Inhibition of p25/Cdk5 Attenuates Tauopathy in Mouse and iPSC Models of Frontotemporal Dementia

Jinsoo Seo, Oleg Kritskiy, L Ashley Watson, Scarlett J Barker, Dilip Dey, Waseem K Raja, Yuan-Ta Lin, Tak Ko, Sukhee Cho, Jay Penney, M Catarina Silva, Steven D Sheridan, Diane Lucente, James F Gusella, Bradford C Dickerson, Stephen J Haggarty, Li-Huei Tsai
Journal of Neuroscience 2017 October 11, 37 (41): 9917-9924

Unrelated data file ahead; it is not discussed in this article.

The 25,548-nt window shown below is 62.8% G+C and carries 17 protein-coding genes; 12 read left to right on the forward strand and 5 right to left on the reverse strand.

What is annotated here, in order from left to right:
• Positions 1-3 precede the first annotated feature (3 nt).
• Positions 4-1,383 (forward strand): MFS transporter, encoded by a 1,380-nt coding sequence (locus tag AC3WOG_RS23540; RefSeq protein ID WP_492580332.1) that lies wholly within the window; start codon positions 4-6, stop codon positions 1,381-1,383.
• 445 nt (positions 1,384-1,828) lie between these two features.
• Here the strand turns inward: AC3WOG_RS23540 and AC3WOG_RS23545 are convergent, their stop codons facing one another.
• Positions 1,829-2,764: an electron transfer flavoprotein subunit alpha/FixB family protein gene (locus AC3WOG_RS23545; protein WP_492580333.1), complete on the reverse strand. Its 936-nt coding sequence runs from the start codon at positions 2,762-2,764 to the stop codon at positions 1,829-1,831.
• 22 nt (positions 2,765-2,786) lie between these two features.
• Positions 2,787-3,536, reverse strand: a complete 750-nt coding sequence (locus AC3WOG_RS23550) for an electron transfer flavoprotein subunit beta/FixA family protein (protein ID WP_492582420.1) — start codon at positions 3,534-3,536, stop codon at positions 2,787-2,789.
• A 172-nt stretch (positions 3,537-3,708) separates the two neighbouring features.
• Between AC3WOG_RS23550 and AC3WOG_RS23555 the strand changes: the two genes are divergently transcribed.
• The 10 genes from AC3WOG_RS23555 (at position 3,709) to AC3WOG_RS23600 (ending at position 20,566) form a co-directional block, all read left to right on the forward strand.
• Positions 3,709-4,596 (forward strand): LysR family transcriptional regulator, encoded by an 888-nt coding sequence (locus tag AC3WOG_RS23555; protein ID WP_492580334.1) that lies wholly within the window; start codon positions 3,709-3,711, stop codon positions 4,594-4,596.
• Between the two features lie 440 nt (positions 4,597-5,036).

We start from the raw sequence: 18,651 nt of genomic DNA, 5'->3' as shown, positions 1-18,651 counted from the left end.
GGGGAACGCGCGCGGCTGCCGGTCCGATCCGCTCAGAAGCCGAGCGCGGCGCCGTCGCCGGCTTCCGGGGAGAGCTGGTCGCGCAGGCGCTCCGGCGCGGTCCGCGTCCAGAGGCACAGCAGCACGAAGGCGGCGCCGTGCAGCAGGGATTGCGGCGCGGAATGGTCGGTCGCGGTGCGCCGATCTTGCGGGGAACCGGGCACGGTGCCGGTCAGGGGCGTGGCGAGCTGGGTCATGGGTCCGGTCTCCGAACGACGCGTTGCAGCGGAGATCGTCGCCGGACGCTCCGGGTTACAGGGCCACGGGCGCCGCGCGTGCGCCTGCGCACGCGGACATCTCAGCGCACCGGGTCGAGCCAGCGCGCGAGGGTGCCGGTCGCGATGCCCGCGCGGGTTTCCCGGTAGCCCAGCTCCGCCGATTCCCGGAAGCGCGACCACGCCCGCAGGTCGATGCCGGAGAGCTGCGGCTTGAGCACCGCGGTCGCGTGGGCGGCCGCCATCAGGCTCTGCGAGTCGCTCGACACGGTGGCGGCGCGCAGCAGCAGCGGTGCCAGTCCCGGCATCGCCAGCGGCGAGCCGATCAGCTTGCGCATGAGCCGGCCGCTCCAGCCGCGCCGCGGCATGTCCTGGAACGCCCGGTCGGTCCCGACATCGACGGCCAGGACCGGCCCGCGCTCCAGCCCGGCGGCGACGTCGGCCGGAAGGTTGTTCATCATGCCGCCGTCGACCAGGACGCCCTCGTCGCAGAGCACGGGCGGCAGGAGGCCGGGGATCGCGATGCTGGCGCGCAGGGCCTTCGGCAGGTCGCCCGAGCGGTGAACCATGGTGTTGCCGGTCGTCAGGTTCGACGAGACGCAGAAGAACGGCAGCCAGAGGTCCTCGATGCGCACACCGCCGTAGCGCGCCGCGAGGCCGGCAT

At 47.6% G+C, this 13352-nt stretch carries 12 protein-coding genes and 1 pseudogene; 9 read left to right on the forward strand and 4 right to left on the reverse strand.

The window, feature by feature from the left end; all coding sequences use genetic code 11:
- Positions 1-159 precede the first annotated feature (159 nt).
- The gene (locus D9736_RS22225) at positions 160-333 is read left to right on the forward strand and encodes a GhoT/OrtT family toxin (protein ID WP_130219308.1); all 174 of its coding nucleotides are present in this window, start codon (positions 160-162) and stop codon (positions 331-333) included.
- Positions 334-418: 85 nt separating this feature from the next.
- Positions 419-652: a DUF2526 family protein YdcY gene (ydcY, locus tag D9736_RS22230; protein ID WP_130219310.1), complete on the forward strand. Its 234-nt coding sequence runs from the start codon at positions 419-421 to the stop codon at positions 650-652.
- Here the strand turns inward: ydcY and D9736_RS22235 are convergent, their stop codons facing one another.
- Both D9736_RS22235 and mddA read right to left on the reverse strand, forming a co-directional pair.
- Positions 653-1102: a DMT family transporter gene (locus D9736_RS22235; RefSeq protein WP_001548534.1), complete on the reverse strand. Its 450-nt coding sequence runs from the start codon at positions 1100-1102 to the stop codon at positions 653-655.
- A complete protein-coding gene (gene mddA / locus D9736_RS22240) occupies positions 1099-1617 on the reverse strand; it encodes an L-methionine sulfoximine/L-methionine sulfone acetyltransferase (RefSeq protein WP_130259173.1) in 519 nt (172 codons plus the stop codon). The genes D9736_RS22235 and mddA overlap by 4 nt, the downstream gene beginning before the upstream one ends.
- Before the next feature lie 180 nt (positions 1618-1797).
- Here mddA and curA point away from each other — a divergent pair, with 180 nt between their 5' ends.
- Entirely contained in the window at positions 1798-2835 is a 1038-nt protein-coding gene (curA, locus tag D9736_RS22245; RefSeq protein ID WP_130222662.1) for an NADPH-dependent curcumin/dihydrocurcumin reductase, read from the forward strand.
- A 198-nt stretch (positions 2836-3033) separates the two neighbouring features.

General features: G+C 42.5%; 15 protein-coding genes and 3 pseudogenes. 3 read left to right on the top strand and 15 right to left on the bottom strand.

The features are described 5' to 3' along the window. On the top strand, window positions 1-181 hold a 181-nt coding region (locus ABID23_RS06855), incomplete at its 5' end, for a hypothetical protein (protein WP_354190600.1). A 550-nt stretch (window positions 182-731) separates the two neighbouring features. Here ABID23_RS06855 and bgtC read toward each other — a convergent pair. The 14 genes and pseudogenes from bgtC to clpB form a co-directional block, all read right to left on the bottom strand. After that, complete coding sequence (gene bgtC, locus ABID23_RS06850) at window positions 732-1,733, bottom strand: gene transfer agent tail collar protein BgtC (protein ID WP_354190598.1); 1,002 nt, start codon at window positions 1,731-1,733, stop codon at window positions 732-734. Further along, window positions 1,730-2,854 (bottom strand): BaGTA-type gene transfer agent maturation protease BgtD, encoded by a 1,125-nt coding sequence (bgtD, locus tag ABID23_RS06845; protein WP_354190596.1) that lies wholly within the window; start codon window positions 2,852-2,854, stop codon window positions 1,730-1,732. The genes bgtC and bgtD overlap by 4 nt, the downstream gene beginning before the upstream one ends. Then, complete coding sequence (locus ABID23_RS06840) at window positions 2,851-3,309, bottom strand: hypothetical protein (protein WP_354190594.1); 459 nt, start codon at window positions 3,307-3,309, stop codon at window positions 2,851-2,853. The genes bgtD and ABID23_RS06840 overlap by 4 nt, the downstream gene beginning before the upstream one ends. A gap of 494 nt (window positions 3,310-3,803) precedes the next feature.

Increased p25, a proteolytic fragment of the regulatory subunit p35, is known to induce aberrant activity of cyclin-dependent kinase 5 (Cdk5), which is associated with neurodegenerative disorders, including Alzheimer's disease. Previously, we showed that replacing endogenous p35 with the noncleavable mutant p35 (Δp35) attenuated amyloidosis and improved cognitive function in a familial Alzheimer's disease mouse model. Here, to address the role of p25/Cdk5 in tauopathy, we generated double-transgenic mice by crossing mice overexpressing mutant human tau (P301S) with Δ p35KI mice. We observed significant reduction of phosphorylated tau and its seeding activity in the brain of double transgenic mice compared with the P301S mice. Furthermore, synaptic loss and impaired LTP at hippocampal CA3 region of P301S mice were attenuated by blocking p25 generation. To further validate the role of p25/Cdk5 in tauopathy, we used frontotemporal dementia patient-derived induced pluripotent stem cells (iPSCs) carrying the Tau P301L mutation and generated P301L:Δp35KI isogenic iPSC lines using CRISPR/Cas9 genome editing. We created cerebral organoids from the isogenic iPSCs and found that blockade of p25 generation reduced levels of phosphorylated tau and increased expression of synaptophysin. Together, these data demonstrate a crucial role for p25/Cdk5 in mediating tau-associated pathology and suggest that inhibition of this kinase can remedy neurodegenerative processes in the presence of pathogenic tau mutation. SIGNIFICANCE STATEMENT Accumulation of p25 results in aberrant Cdk5 activation and induction of numerous pathological phenotypes, such as neuroinflammation, synaptic loss, Aβ accumulation, and tau hyperphosphorylation. However, it was not clear whether p25/Cdk5 activity is necessary for the progression of these pathological changes. We recently developed the Δ p35KI transgenic mouse that is deficient in p25 generation and Cdk5 hyperactivation. In this study, we used this mouse model to elucidate the role of p25/Cdk5 in FTD mutant tau-mediated pathology. We also used a frontotemporal dementia patient-derived induced pluripotent stem cell carrying the Tau P301L mutation and generated isogenic lines in which p35 is replaced with noncleavable mutant Δp35. Our data suggest that p25/Cdk5 plays an important role in tauopathy in both mouse and human model systems.

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